British Prime Minister Boris Johnson will meet EU chiefs by video link Monday to try to breathe new life into stalled post-Brexit trade talks, with both sides entrenched in long-held positions.
The conference with European Commission president Ursula von der Leyen and European Council chief Charles Michel will review progress in the talks on future EU/UK relations
It is the first time Mr Johnson has personally taken part in the talks which began in March, just weeks after Britain left the European Union on January 31 after 47 years in the European project.
While expectations are low for the long-planned meeting, the unpredictable Mr Johnson, who has recently recovered from a bout with the coronavirus, has EU negotiators on the lookout for any potential surprises.
Britain and the EU have held four rounds of talks on how to organize their ties after December 31, when the UK leaves the single market and stops adhering to Brussels' rules after an 11-month transition.
So far they have achieved little, giving Monday's meeting added significance. London and Brussels have already agreed to intensify negotiations, with mainly in-person talks through July and August.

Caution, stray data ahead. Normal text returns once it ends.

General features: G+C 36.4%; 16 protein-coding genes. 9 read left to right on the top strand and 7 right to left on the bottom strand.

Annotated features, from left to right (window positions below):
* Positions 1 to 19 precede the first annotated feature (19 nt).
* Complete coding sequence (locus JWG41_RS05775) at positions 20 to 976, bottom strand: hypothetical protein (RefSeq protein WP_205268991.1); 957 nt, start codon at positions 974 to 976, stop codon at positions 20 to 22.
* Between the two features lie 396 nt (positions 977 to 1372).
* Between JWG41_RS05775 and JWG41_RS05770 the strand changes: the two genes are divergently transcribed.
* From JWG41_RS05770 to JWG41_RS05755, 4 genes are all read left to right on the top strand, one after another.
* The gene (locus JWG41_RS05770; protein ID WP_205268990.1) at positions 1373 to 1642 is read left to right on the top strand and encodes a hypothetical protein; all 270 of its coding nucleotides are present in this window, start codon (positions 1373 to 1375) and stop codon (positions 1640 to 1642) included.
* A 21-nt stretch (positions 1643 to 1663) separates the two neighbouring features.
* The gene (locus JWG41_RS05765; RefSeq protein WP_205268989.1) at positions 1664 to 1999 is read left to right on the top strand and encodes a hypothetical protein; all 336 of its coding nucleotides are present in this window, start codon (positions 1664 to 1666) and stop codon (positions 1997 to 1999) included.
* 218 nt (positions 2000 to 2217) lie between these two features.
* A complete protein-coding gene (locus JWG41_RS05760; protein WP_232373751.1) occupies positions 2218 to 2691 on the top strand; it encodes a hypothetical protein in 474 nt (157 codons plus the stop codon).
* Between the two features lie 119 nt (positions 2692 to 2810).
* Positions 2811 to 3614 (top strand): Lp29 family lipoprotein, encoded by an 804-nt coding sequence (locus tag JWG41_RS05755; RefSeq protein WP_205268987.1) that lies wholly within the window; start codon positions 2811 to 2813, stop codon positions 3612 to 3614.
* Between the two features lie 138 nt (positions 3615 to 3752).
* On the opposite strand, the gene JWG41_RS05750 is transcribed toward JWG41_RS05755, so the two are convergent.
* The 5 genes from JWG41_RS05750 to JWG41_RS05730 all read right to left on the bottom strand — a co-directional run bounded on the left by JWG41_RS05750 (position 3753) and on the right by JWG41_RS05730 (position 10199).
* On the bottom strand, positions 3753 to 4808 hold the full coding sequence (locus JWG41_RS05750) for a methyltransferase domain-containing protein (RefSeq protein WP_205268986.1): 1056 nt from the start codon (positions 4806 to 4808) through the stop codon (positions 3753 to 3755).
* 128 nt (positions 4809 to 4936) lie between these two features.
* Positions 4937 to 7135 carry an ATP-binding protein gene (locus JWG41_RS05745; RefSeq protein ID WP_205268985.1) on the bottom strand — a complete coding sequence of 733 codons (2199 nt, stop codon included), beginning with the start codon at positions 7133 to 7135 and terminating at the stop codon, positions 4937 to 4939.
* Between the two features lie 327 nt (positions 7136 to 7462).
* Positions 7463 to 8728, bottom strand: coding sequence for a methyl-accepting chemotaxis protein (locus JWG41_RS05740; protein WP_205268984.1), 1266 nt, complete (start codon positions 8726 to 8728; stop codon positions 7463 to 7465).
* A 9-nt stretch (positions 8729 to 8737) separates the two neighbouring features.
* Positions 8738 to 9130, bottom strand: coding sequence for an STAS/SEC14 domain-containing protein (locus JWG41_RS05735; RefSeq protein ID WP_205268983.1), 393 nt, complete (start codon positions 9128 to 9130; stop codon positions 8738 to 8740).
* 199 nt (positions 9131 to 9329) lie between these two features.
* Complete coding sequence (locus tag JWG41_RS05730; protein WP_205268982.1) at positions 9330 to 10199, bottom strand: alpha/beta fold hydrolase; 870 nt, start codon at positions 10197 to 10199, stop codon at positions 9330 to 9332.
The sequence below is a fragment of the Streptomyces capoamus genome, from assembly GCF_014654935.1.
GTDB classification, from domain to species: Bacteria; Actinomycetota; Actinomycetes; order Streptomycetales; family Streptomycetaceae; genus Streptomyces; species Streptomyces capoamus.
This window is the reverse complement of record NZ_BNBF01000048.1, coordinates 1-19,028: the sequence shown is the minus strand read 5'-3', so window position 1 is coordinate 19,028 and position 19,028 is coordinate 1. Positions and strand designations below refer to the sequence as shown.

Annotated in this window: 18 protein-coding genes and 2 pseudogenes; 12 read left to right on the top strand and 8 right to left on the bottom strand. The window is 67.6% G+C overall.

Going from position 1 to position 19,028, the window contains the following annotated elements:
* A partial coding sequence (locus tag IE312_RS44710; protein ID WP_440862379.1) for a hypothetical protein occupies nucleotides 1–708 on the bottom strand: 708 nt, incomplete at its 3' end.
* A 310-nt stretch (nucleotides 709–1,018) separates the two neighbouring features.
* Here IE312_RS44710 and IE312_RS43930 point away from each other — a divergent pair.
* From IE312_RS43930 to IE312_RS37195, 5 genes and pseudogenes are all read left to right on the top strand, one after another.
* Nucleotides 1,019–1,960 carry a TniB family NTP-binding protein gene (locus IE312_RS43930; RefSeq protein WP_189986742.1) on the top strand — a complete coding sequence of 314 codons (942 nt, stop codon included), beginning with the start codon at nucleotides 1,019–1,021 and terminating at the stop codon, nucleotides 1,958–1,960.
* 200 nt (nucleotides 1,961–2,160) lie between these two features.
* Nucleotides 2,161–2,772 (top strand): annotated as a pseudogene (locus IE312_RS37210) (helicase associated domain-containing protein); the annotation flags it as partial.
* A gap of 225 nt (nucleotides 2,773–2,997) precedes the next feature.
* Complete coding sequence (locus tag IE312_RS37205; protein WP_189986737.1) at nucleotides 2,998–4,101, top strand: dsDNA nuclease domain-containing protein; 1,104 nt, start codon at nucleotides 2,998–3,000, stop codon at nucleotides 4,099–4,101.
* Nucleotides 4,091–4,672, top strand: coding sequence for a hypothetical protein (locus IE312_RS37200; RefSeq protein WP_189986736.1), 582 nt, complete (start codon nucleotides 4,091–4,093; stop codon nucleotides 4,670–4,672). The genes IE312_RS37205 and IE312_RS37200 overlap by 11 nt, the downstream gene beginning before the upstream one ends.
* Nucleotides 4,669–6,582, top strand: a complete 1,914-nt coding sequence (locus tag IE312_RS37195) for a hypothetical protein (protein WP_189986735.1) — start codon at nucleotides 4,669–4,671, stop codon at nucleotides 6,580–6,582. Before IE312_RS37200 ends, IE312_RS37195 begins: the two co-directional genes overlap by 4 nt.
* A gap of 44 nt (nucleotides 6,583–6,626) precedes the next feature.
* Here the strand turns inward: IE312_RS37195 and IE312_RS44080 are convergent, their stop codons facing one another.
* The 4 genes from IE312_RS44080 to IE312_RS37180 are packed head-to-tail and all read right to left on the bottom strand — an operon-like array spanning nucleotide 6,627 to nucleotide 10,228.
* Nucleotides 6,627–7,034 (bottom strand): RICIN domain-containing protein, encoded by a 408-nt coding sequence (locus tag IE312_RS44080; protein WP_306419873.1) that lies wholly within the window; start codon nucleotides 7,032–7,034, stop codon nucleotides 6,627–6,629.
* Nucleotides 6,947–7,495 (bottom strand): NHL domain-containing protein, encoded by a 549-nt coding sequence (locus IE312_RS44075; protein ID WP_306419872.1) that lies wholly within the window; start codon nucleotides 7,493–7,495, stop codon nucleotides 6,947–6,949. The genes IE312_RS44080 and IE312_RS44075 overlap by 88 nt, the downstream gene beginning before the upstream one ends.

Talks between EU negotiator Michel Barnier and his British counterpart David Frost have mostly taken place virtually due to the coronavirus
On Friday, Britain formally declared that it would not seek to extend the post-Brexit transition by one or two years, something it could have done according to the terms of the divorce deal Mr Johnson signed last year.
Britain has firmly rejected calls by the EU that it commit to European standards overseen by EU law to keep open access to the single market - something Brussels says would maintain a level playing field.
On Friday, the UK said that whatever the outcome of the talks, British customs officers would not be ready to deal with new rules at their ports or borders on January 1. UK border checks will therefore be applied with a light-touch for the first months after the new year as Britain readies itself for post-Brexit trade ties.